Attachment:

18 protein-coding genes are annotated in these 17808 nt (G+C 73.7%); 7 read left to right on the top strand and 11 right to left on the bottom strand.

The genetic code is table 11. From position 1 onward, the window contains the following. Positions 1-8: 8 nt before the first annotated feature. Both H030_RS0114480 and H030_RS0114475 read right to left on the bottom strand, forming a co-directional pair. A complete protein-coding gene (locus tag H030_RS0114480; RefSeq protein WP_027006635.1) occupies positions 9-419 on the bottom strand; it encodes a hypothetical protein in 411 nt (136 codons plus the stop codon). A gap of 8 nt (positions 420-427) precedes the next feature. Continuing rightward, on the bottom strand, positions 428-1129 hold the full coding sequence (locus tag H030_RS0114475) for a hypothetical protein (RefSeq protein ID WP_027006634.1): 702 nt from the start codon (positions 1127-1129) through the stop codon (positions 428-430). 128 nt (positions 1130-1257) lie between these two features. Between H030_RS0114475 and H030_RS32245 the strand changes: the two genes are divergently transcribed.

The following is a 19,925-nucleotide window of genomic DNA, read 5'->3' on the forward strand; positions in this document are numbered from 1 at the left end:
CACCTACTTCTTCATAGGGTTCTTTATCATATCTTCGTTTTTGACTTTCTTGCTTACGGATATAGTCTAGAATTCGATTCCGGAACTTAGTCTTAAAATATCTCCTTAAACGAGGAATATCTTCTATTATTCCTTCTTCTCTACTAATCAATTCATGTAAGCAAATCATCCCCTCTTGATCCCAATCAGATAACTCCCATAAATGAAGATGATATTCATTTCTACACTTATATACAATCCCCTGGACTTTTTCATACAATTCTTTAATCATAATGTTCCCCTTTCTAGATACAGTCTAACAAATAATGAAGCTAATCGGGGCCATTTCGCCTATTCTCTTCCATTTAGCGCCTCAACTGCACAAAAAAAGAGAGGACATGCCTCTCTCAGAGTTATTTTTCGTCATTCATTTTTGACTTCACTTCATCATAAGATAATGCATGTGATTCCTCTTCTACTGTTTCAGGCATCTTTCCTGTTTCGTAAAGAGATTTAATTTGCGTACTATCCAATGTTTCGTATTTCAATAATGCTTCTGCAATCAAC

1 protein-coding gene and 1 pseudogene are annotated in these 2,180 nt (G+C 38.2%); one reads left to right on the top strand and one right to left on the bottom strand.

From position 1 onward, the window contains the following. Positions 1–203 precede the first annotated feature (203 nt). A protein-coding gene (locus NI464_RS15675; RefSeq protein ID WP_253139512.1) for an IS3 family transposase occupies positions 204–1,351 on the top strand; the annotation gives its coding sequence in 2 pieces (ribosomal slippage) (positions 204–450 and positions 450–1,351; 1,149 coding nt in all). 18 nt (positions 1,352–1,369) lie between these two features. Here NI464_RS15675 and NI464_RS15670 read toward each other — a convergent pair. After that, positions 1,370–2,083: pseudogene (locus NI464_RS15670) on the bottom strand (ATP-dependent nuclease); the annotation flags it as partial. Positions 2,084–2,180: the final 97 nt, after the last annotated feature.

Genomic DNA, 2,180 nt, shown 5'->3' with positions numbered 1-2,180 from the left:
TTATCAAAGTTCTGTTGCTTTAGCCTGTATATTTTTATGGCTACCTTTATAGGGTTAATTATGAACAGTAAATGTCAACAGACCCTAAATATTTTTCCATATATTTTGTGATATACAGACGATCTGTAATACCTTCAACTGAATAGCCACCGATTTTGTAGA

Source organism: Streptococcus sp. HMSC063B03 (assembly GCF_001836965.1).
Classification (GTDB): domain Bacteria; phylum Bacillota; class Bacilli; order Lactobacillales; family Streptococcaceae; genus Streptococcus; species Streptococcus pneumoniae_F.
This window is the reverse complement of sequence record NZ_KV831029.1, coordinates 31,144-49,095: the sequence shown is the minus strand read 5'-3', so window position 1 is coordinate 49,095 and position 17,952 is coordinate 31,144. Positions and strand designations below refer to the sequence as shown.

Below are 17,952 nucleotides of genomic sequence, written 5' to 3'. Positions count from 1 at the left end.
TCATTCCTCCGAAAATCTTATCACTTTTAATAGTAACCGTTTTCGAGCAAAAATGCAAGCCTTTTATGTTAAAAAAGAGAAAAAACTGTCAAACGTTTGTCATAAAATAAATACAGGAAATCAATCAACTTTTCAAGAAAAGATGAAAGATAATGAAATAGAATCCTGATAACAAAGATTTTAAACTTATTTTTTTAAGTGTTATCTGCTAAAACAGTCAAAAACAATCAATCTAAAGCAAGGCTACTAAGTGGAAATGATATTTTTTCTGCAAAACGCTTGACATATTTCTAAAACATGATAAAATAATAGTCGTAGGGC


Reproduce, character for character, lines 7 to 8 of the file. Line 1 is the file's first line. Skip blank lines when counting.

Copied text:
Genomic DNA, 2,180 nt, shown 5'->3' with positions numbered 1-2,180 from the left:
TTATCAAAGTTCTGTTGCTTTAGCCTGTATATTTTTATGGCTACCTTTATAGGGTTAATTATGAACAGTAAATGTCAACAGACCCTAAATATTTTTCCATATATTTTGTGATATACAGACGATCTGTAATACCTTCAACTGAATAGCCACCGATTTTGTAGA